ENGLAND head coach Eddie Jones says he will “experiment” with both the style and make-up of his side against Italy, but insists that is not a sign of under-estimating the struggling Azzurri.
Having defeated Wales 21-16 during Saturday’s epic Six Nations encounter in Cardiff, the national team now have almost a fortnight to build towards their next fixture at Twickenham on Sunday, February 26.
Still on course for historic successive grand slams, fearless England will also break world champions New Zealand’s record of 18 successive Test match wins if they defeat Italy, Scotland and finally, in a likely championship decider, Ireland in Dublin.
For all the thrilling victory over Wales was another notable feat, they left it late again, more so than against France, with Elliot Daly grabbing the crucial try in the 77th minute to deny their hosts a famous success.
Indeed, Jones’s side were out-played for large periods, something he conceded when admitting afterwards they had used up all their “get out of jail free cards”.
Italy, of course, have never beaten the Red Rose in 22 fixtures since first meeting each other in the 1991 World Cup.
They were heavily vanquished 63-10 by Ireland in Rome on Saturday, having lost their opener 33-7 at home to Wales, raising question marks once more about their validity as a Six Nations side.
Jones is certainly keen to freshen up his squad for the forthcoming contest and has ample options with prop Mako Vunipola and winger Anthony Watson both set to return from injuries for that fixture.
Asked if those changes included starting with replacement hooker Jamie George rather than captain Dylan Hartley, as many believe should happen, he said: “You’d love that one.
“Maybe. I’m looking at it all. I want to do something a bit different v Italy.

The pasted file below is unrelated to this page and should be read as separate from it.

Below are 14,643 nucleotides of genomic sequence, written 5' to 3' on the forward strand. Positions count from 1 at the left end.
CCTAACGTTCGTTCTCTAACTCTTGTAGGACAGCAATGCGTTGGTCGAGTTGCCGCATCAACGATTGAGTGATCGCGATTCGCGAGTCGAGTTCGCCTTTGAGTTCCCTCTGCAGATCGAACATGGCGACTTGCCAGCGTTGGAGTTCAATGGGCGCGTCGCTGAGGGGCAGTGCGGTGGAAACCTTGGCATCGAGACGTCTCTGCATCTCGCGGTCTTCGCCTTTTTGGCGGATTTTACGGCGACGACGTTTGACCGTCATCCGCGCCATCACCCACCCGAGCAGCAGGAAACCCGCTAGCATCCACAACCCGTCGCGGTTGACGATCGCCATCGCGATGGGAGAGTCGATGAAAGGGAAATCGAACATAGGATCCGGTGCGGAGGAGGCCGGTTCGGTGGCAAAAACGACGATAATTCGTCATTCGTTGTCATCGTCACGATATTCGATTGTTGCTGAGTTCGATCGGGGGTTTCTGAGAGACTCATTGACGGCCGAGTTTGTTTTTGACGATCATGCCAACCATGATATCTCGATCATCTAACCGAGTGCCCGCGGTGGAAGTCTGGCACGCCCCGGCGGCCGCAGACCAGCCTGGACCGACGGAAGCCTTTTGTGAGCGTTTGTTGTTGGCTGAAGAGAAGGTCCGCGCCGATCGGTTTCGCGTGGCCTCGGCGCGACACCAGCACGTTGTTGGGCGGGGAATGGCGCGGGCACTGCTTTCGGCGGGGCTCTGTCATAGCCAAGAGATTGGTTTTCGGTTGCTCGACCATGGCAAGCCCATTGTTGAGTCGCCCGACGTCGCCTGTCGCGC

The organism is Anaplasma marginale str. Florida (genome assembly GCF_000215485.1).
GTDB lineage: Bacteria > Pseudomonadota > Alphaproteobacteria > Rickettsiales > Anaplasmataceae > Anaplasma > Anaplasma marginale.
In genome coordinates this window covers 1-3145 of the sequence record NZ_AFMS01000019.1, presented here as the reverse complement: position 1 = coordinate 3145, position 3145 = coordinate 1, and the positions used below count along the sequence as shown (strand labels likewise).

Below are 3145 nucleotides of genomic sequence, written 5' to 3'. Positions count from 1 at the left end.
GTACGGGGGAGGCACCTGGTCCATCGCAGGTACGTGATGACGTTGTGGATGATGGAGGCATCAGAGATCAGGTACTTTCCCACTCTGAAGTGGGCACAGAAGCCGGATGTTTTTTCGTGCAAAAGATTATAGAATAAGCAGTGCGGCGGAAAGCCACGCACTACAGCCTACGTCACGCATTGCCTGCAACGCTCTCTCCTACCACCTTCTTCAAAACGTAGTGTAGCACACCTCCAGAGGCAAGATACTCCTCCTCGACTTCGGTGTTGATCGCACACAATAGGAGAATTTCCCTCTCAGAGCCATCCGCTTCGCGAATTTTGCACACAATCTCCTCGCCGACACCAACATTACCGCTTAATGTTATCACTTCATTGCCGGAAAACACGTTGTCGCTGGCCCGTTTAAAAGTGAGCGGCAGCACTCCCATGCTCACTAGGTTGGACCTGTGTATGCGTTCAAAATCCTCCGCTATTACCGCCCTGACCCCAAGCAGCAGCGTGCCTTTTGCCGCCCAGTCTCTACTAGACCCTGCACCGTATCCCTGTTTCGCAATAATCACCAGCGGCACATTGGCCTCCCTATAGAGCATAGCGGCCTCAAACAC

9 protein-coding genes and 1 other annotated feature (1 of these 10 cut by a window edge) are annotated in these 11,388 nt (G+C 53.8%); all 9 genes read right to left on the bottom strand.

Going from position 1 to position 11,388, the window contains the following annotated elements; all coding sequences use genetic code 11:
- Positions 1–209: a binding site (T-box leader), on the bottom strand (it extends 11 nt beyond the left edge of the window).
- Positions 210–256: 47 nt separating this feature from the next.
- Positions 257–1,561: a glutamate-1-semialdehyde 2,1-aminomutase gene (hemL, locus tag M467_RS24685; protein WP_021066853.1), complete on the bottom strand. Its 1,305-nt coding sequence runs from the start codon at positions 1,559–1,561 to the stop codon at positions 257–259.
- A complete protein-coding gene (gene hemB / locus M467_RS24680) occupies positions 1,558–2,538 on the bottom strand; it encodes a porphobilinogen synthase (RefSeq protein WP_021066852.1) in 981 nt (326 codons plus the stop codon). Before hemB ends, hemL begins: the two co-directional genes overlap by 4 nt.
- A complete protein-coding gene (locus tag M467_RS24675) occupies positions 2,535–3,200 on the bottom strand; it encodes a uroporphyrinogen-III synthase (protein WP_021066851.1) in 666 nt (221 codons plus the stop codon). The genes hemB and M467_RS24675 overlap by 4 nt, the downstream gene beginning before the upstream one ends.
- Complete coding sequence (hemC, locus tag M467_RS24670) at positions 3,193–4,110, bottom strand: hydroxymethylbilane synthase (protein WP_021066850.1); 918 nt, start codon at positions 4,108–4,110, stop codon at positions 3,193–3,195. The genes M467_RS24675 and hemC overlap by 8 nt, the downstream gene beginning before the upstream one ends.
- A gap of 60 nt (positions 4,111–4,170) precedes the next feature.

“I want to play differently against them; experiment a bit in how we play and maybe the team might be different.”
He suggested Daly, the outside centre who played wing on Saturday, could start at full-back and also inferred flanker James Haskell may be ready for his first England start since last June.
There could also be a debut for Alex Lozowski, the 23-year-old Saracens fly-half who started his professional career with Leeds Carnegie having been discovered playing at Leeds University.
Asked if experimenting in any way indicated an expression of confidence they would win regardless, Jones insisted: “No, but I want to keep developing the team. My job is to keep doing that. We’ve got to win against Italy to win the Six Nations. It’s bloody important we beat Italy and we’ll make sure we do.
“One of the things I’d like to do is to develop multiple ways we can play the game so if we have a game where we want to play a certain way then we have done it once and the players understand and can do it again. This is all about building a plan for the World Cup. It will be a bit of fun.”
Jones accepted he is missing the likes of blistering Billy Vunipola, the injured No 8 who he also revealed “might get back for Ireland” ahead of schedule.
“We are short of firepower at the moment, there is no doubt about that – we are missing our two best ball-carriers and it makes it difficult,” he said.
“But what I like about this team, and I really mean it, is the way we find a way to be effective. Everyone pitches in and does a little bit more and we are getting by.
“It is hard for us to blow away teams at the moment because we are lacking a bit of firepower.
“We are not getting that smashing over the gain line and getting that quick ball. We are having to work hard to get yardage, work hard to push the defence back and everyone is doing their bit.”
Saracens loosehead Vunipola, who has not played since injuring a knee in December, has a “big chance” of facing Italy.
On Watson, Jones added: “He ran at 95 per cent on Friday so we are confident he’ll be able to play against Italy, which is great and we will probably use him.
“Mako will play for his club this week and if he gets through that game okay we will bring him into camp for the Italy week.”
Wales captain Alun Wyn Jones said: “We matched them on physicality. They were clinical when they had the opportunity in the last three or four minutes. We let ourselves down, we feel.”